Labels: , , ,

Monday, October 20, 2008

UIS dedicates memorial for professor

By Courtney Westlake



Dr. Hilary Frost-Kumpf encouraged all who knew her late husband, Lee Frost-Kumpf, to be inspired by his contributions to the campus and to the world during a dedication on Monday evening, October 20, during which UIS dedicated a scholar tree and bench in memory of Lee, who passed away five years ago and served UIS from 1996 to 2003.

Several people got up to speak about Lee and share personal stories from his time at UIS, including Chancellor Richard Ringeisen, Provost Harry Berman, Dr. Steve Schwark and Dr. Mike Lemke. They each spoke of Lee's energy, thoroughness, focus and inspiration.

"He lived in a world where imagination fueled ideas, and ideas were the engine for creating reality, and I think that was special about Lee," Lemke said. "He painted a picture of what he saw of the future and made you a part of that painting, and after listening to Lee's plans, you really wanted to be a part of that picture."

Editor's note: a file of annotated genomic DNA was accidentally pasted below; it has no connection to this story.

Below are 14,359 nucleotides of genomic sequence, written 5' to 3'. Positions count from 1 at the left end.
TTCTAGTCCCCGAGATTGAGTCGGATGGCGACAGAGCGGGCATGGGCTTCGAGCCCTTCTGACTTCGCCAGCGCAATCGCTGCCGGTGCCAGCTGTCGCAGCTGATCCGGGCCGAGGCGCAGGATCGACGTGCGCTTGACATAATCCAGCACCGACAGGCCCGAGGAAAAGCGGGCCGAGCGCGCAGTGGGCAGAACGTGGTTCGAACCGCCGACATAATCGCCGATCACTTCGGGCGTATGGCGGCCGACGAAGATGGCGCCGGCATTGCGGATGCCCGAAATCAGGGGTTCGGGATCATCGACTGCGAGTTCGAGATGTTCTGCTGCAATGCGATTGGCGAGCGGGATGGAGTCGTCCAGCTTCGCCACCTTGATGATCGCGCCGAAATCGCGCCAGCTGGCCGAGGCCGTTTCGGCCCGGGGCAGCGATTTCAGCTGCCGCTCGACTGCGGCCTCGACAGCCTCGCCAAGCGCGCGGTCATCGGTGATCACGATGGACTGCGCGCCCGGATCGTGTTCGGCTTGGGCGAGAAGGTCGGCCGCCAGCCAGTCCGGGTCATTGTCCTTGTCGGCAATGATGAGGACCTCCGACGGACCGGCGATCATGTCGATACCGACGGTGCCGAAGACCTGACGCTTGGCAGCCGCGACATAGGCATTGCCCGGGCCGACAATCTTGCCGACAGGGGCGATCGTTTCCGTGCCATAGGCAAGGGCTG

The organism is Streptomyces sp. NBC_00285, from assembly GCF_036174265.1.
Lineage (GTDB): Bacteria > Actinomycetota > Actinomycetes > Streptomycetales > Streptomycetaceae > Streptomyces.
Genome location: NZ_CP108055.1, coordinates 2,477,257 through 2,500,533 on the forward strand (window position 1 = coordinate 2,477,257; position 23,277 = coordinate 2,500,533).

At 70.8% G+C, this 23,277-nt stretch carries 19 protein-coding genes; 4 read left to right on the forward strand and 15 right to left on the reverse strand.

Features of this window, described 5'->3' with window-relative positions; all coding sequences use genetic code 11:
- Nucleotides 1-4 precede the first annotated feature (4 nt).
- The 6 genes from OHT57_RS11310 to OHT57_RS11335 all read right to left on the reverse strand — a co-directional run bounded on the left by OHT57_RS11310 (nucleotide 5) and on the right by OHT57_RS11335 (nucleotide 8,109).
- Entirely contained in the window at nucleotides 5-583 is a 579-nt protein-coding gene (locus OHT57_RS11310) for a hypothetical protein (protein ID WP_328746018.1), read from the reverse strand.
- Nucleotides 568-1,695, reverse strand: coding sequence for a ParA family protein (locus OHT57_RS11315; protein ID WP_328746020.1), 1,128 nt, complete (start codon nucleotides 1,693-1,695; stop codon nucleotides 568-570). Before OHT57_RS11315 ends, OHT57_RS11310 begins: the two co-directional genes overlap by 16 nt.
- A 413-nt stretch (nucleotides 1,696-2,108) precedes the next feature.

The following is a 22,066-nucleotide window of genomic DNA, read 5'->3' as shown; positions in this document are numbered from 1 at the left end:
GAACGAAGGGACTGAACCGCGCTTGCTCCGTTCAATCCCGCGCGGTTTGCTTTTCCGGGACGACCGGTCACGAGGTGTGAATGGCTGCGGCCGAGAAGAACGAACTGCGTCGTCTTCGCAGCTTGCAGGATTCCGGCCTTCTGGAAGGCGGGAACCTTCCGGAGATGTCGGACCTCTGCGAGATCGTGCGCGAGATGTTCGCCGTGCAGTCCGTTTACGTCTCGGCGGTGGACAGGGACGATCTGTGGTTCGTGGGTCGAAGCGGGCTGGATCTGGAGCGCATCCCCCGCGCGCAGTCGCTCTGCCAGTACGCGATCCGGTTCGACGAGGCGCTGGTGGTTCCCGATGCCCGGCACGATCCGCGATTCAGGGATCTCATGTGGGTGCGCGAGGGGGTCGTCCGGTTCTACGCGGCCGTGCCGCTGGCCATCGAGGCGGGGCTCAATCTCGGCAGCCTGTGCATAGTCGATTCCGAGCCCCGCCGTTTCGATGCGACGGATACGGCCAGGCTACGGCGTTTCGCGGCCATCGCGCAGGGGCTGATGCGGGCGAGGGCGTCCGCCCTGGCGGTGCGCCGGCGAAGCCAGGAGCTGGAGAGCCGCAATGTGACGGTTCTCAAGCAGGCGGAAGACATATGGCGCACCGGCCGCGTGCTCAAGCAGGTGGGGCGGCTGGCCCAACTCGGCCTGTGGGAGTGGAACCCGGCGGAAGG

If Lee were to sit on his memorial bench with a cup of coffee in hand, he'd recognize the changes he helped make at UIS, Lemke said.

"The solid stone bench is well-grounded just like Lee. And his ideas, like the growing tree, live on at UIS and in his many friends," he said.

Joan Buckles, superintendent of the grounds crew, and the UIS grounds workers put a lot of thought and work into making Lee's memorial a fitting and special tribute, Hilary said.

Hilary said she has two hopes for the memorial. The first is that it will inspire everyone who knew Lee to think of him and to build on their own visions for the campus and the visions shared with Lee.

"But I hope that the memorial itself will have second purpose," she said. "Every day people who didn't know Lee will pass that spot and see that plaque. They will know that a worthy person is being honored there for his contributions to the world."